Julia Havard '11 reflects on the creative process behind her dance/theater work, "Home," which premieres this weekend at the Harvard-Radcliffe Modern Dance Company's spring show, "In Transit." It will also be performed at the Queen's Head Pub on Saturday, May 1, as part of the Arts First performance festival.
The concept for the piece began with peaches: their shape, color, the feel of them like skin, the process of consuming them, arriving at a core, their fuzz, juice, pulp, and the mess they make. I wanted to explode the intimate act of eating and place it on bodies, make the internal physiology visible, translated to gesture and formation. I wanted to explore the act of eating with others. We sit at dinner eating the same food, talking, feeling comfort, discomfort, but as we consume the same material, particles of it become a part of each of us. When we eat with someone we make a direct bodily connection; a tiny bit of each of us is the same. I wanted to delve into this deep body place where language has no meaning, and the only thing that exists is sense.
As these thoughts were stirring around in my mind, I read through the Overture of Proust’s Remembrance of Things Past, and was struck by the idea of bodies creating "room memories." I wanted to explore how we physically create a sense of place with our senses-- how we can create an environment when we dance, using our bodies.
My dance has many props: a table, chairs, window, and hanging black curtains serve to create a broken-up dance space, the illusion of rooms. But it’s not really the props that create the warped domestic environment in which the piece is set. The piece has been an extraordinarily imaginative undertaking on the part of the dancers. They finally saw the window and curtains for the first time during tech week, but throughout the rehearsal process they had been adding in the pieces with their minds, which I think really helped to develop a sense of the props’ heaviness and meaning.
As I began to work with the dancers, I realized the piece wasn’t about things and bodies as I initially imagined. It had to be about relationships. The dancers began to develop strong characters throughout the rehearsal process, so as the piece became theirs, it had to become more about their characters' relationships. I wanted to play with planes of time, how memories can be incited by the physical sensation of a particular taste or the feel of a familiar wall or dinner table that causes people to be connected cross-temporally. Eating a dish once shared with someone close can make her exist again in a separate reality. In this way no one is ever lost but continues to touch others through memory and synesthesia: the touch of someone’s cheek becomes the feeling of a peach against the back of a hand, the bright colors of a freshly prepared meal bring about the scent of the chef as she settles next to you. The dancers in this piece engage in the sense of longing to bring memory to reality, and then to express the need to wake up and be present despite the craving for something that no longer exists.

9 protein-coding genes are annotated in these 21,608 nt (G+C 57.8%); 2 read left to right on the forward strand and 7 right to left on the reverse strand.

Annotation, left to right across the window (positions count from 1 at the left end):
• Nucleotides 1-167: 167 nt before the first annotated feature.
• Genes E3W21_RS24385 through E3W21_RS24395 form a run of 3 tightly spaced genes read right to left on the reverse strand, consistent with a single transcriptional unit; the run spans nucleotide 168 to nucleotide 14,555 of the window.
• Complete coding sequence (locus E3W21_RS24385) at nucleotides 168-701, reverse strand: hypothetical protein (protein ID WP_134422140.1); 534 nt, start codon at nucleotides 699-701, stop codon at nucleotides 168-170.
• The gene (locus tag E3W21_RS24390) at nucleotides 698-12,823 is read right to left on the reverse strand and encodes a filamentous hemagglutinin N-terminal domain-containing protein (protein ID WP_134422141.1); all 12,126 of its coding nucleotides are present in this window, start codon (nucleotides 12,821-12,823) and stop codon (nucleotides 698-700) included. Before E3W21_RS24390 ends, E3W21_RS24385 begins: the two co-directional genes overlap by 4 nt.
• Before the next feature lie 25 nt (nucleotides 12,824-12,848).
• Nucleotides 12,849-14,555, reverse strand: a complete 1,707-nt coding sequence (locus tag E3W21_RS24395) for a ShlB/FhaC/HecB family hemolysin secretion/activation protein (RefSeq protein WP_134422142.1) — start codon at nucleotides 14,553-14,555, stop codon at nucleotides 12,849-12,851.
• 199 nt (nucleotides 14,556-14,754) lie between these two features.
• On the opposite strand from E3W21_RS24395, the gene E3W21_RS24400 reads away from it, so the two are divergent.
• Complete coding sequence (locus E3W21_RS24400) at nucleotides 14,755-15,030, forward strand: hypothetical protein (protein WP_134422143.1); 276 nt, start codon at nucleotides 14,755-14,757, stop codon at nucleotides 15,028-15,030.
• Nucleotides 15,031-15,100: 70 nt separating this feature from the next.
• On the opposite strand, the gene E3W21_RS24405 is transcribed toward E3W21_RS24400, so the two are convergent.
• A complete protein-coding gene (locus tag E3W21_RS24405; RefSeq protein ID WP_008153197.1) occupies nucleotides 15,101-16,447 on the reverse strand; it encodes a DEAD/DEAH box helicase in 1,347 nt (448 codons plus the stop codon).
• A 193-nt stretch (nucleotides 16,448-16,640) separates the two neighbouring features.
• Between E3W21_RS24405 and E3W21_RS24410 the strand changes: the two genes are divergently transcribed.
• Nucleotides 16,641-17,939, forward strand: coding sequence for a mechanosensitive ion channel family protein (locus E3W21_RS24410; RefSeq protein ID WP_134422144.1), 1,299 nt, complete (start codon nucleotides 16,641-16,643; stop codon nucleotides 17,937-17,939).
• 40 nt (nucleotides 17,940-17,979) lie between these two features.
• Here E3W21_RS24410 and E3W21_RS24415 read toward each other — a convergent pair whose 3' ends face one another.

The collaborations in this piece have been the most exciting part of the process. The stunning dancers and their passionate commitment to the movement and feeling of the piece made it a living creature. The composer, Ben Englert (Northeastern ’12), worked with me for months to create a fantastic score—a rendering of a Dvorak piece underneath layers of dinner conversation, recorded at a dinner party where the dancers’ and other collaborators’ voices were captured and then electronically warped, and the sounds of eating: clinking, chewing, digesting, a haunting, visceral soundscape that makes the listener feel what it must be like to be digested, to claw into a body and be left with the mess. Jennifer Lim ’12 created a video montage that is projected onto the dancers’ bodies throughout the piece. It was wonderful to share a vision with such a receptive and deeply engaged videographer who was able to capture aspects of eating and expression that would have been impossible to convey from a distance.
I’ve been working on different aspects of the piece through two classes: a Dramatic Arts course for the choreography, and a VES class, during which I worked on video, projection, and the overall process of fitting pieces together. The feedback I received from these two courses clarified the piece immensely. I was so struck by a message I found hidden on display at an exhibit created by Andrew Witkin, the visiting professor for VES 38: "remembering is movement." These words became the feeling of the piece.
Memories drive action, inaction; they compose movement. And the movement of dance is strongly sensory. I hope this piece feels like home made inexplicably foreign, the drive to awaken out of comfort into what is real, and sometimes the inability to do nothing but watch things break apart.